Mother and child wait at a church-run feeding centre in April in Jebel Aulia displaced persons camp outside Khartoum, Sudan.
A group of Canadian church leaders, including Anglican representative Alice Jean (A.J.) Finlay, called for an end to the conflict in Sudan and a moratorium on oil development there, after a week-long trip in April to the war-ravaged southern area of the African nation.
“It (oil exploration) is a major issue for the World Council of Churches and for the church representatives from the Sudan who are involved there,” Mrs. Finlay told an Ottawa news conference on April 10, one day after the group’s return to Canada. Mrs. Finlay is a member of the World Council of Churches central committee.
Calgary-based Talisman Energy Inc. conducts oil drilling in the Sudan, among other areas in the world. Church and social-justice advocates have repeatedly called upon Talisman to pull out of the Sudan, saying that oil revenues are fuelling the aggressive tactics of the National Islamic Front government.
The ecumenical group also called upon the Canadian government to “take high-level diplomatic and practical initiatives” to bring about “a speedy end to a vicious and brutal civil war.” It said that the current civil war, which began in 1983, has killed two million people and displaced more than four million in Africa’s largest country.
“The systematic bombings, attacks on civilian targets, forced displacement of civilian populations, mass starvation and other acts of terrorism that have been well documented by human rights agencies require urgent action by the international community,” the group said in its statement.
The group was denied permission by the Sudanese government to visit the capital of Khartoum, but was invited by the Sudan and New Sudan Councils of Churches to travel to the south and visit refugee camps and communities affected by the conflict. Sudan’s government is waging war against rebels in the south who follow Christian or animist religions. Animism is the belief that plants, inanimate objects and natural phenomena have living souls.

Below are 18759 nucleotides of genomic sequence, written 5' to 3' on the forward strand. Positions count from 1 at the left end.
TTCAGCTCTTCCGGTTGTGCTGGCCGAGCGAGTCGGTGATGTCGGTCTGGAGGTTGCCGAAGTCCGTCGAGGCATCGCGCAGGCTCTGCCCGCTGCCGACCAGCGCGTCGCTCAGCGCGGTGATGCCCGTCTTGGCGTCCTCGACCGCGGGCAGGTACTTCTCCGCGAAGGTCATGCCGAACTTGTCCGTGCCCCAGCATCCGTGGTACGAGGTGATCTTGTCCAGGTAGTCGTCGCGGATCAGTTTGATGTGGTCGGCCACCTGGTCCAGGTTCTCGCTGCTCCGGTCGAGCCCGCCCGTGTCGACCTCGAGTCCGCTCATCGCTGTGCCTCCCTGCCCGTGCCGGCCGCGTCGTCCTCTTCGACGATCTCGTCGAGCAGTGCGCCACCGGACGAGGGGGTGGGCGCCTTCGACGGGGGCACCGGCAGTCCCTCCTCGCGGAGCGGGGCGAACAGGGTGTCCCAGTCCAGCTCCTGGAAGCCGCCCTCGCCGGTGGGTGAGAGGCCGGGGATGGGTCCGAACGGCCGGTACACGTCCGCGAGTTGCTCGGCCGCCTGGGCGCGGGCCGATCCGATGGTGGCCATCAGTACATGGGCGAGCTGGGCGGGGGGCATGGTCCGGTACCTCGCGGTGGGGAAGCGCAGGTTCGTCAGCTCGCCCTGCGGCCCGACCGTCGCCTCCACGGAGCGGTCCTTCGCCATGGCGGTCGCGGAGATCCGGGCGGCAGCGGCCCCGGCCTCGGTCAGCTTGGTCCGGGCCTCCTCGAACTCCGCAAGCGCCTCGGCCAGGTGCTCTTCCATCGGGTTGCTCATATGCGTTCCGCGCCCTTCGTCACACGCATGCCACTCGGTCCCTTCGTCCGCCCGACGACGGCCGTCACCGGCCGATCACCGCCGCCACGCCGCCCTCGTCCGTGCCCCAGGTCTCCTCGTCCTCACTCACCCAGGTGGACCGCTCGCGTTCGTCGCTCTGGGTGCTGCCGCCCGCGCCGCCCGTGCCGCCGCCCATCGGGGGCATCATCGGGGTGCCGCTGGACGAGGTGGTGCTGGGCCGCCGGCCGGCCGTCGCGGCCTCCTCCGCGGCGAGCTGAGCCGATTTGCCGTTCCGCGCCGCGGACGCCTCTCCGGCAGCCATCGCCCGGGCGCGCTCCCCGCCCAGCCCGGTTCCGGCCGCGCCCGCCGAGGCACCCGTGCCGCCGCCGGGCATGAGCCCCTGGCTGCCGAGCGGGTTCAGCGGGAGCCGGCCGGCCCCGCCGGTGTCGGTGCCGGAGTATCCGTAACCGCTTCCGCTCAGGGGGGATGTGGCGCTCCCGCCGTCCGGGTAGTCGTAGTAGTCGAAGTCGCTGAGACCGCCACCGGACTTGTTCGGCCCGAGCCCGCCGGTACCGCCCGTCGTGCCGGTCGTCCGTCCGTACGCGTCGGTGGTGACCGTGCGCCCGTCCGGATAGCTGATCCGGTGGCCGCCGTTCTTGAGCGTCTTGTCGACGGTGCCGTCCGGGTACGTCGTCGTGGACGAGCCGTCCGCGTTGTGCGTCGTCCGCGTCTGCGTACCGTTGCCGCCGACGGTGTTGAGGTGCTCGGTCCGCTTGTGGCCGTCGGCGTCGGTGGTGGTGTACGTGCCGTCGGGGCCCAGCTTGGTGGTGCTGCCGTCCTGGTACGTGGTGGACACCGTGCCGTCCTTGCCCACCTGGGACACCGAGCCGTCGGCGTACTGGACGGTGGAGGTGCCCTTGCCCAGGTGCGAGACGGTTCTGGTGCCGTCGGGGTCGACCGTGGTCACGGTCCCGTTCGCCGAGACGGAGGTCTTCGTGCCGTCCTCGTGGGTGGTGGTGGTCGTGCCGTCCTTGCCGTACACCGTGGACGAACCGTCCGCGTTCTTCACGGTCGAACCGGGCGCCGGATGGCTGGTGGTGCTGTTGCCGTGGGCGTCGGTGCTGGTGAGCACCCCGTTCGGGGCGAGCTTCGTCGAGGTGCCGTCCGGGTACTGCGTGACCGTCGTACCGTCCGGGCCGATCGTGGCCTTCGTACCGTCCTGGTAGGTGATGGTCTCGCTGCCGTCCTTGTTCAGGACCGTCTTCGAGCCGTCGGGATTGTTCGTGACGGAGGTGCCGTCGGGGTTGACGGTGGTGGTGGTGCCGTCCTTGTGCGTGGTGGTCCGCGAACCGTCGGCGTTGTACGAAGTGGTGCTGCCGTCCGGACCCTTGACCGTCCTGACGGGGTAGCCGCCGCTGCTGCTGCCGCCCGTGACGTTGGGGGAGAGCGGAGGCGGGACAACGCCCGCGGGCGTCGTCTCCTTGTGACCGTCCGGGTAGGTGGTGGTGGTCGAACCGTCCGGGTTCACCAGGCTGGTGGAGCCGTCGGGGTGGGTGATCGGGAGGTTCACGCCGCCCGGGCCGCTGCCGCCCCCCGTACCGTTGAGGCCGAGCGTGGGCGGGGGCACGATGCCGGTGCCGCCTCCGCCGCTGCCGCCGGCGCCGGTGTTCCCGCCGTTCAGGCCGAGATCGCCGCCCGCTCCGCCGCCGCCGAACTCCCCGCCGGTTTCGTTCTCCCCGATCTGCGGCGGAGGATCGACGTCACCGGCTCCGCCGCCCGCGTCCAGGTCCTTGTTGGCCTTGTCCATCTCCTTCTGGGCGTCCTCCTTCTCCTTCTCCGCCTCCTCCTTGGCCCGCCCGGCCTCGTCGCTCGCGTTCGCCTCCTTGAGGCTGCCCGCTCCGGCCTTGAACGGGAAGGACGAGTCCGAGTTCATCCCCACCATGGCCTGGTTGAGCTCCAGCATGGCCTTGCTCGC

“We listened to accounts of slaughter and burnings from people who had fled for their lives days earlier. Some displaced persons told us, “They (the government) want our land without us. Sudanese church leaders ? described the tactics of the Khartoum government as ‘genocidal,'” said the statement.
Mrs. Finlay said that in one village, a group of about 30 people, representing four villages, told of random attacks from helicopters, foot soldiers and tanks. “When we asked how many were dead, the chiefs began to name them and as they did this, they would pick up little sticks or nuts from the ground nearby, name the individual and set them down on the ground. It was almost a sacramental moment,” she said.
The group included Mrs. Finlay, Rev. Arthur Van Seters, former moderator of the Presbyterian Church in Canada; Janet Somerville, general secretary of the Canadian Council of Churches, Rev. William Phipps, former moderator of the United Church of Canada and Bishop Donald Theriault, representing the Catholic Conference of Bishops.
The group first traveled to Nairobi before going to the Sudan. In northern Kenya, after briefings from Canadian diplomats and several church and other organizations, the group went to northern Kenya and visited a major humanitarian relief program run by the United Nations and Operation Lifeline Sudan.